Ocular Histoplasmosis, if you are a bird hunter, you should read this.

So it’s been a little weird around here lately. The SmithFly stuff is taking off and getting crazy in a good way. That’s awesome, 2012 looks GREAT, thanks for all the support. Most of my stuff is now SOLD OUT which is a good thing. I’ve been working some crazy overtime at my day job, no complaints.

But the other day I went to the eye doctor for a random check-up, I hadn’t been in over ten years. My eyes and my vision were fine, or so I thought.

Upon closer inspection the Optometrist noticed what she called a “swollen optic nerve”. She was cagey about what that might mean, but Google is brutal and revealed a list of causes that ranged from BAD to REALLY REALLY BAD! Needless to say the Smith house was a little freaked out.

The optometrist referred me right away to a specialist called a neuro-opthamologist, any time you have to go see someone with “neuro” in the title it isn’t fun right?

So with trepidation I went this Tuesday morning to see the  neuro-opthamologist. After a tense few minutes in his office he revealed that it was NOT in-fact a swollen optic nerve, it was ocular  histoplasmosis.

Histoplasmosis is a disease caused when airborne spores of the fungus Histoplasma capsulatum are inhaled into the lungs, the primary infection site. This microscopic fungus, which is found throughout the world in river valleys and soil where bird or bat droppings accumulate, is released into the air when soil is disturbed by plowing fields, sweeping chicken coops, or digging holes.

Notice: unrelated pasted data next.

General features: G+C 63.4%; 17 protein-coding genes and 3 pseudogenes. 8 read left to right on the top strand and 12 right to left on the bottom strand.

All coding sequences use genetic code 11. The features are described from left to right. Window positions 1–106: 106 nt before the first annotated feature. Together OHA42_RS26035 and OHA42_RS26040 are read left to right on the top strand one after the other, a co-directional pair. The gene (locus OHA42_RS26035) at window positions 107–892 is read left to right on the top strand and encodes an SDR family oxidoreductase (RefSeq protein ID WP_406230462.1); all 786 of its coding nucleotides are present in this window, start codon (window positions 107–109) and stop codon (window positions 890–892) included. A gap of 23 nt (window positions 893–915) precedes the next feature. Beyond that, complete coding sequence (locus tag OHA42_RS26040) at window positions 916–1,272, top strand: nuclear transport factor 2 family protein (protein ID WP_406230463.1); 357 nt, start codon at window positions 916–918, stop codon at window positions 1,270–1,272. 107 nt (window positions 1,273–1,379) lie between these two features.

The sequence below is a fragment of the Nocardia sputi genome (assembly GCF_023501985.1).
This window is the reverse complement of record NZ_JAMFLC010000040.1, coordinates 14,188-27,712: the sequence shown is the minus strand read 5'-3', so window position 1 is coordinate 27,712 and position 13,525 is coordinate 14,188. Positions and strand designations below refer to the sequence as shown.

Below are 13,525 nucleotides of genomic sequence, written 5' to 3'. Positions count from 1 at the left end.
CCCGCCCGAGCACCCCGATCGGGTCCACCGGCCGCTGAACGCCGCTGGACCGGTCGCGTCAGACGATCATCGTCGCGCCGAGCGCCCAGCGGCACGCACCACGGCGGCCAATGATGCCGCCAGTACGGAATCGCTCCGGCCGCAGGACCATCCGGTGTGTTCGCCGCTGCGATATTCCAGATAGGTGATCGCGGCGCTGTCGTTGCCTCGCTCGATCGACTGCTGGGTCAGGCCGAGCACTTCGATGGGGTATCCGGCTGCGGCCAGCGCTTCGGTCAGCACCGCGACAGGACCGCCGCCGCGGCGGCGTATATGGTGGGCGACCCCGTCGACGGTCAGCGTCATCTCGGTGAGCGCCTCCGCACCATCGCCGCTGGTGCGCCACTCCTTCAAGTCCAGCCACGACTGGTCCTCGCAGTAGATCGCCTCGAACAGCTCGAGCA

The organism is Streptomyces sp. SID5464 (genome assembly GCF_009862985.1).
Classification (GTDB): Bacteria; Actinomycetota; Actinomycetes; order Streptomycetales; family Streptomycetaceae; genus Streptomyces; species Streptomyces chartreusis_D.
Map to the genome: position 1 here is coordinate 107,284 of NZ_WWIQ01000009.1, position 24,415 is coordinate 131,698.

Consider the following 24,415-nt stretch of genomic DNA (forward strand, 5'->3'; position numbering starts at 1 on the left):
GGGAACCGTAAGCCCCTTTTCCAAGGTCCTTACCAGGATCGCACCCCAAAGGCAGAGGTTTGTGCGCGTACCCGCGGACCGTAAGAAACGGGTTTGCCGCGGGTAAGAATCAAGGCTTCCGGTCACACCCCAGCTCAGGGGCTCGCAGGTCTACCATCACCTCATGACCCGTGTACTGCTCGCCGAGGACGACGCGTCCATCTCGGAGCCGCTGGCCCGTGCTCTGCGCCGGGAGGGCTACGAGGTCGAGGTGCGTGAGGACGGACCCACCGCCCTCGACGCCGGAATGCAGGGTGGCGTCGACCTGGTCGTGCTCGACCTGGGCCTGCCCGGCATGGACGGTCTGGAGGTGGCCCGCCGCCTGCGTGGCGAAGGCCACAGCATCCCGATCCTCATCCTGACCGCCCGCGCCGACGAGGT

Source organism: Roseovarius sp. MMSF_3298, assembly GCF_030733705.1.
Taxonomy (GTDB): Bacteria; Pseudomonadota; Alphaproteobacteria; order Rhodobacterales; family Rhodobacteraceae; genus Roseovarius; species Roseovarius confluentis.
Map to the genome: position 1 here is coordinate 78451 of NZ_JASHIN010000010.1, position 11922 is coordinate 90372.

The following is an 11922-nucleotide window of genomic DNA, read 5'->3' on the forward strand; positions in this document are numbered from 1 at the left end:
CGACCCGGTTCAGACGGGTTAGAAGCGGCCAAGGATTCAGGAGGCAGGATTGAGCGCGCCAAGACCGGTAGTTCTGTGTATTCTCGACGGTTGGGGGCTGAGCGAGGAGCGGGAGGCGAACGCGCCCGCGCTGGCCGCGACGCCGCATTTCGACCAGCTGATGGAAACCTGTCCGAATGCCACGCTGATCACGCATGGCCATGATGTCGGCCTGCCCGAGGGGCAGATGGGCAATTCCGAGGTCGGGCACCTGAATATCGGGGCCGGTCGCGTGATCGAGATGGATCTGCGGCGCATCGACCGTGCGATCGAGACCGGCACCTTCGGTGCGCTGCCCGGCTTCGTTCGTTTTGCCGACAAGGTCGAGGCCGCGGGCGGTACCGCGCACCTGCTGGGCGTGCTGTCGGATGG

Histoplasmosis is often so mild that it produces no apparent symptoms. Any symptoms that might occur are often similar to those from a common cold. In fact, if you had histoplasmosis symptoms, you might dismiss them as those from a cold or flu, since the body’s immune system normally overcomes the infection in a few days without treatment.

Ok so now that we have the technical crap out of the way basically at some point in my life, who knows when, I’ve been infected with the histoplasmosis spore and it moved to my eyes creating scarring. The mold and spore that causes histoplasmosis is endemic to the area I live. They call it the histo-belt, as its basically a belt around the Ohio and Mississippi rivers. However it also happens to be present in bird droppings. If you’ve been following this blog for a while you might have seen some posts about the birds that I’ve bought over the past few years to train my lovely English Setter Nick. I cleaned up a lot of poop, from quail and chukars over the past few years.

The Doctors all agreed that there is no way to tell if my infection was recent or from a while ago, aka if it was from the birds or just growing up around here. The mold just lives int the dirt. So just playing around and getting into stuff can give you this issue.

Anyway, if you buy birds, or if you shoot birds, or you raise birds, be careful with the poop and handling of the birds, it might make you sick and permanently hurt your vision. And if you are a bird hunter like me, get your eyes checked sooner rather than later. The docs can catch it and they can save your vision.

Apparently Histoplasmosis is the leading cause of blindness in 20-40 year olds in this country. For the rest of my life I’m going to have to have laser scans of my retinas to make sure new blood vessels aren’t growing behind my scar tissue and threatening my ability to see.

For now my sight remains 20-20 and I don’t need glasses, but we’ll be watching it closely.

Shoot straight and wear mask if you’re cleaning up poop.

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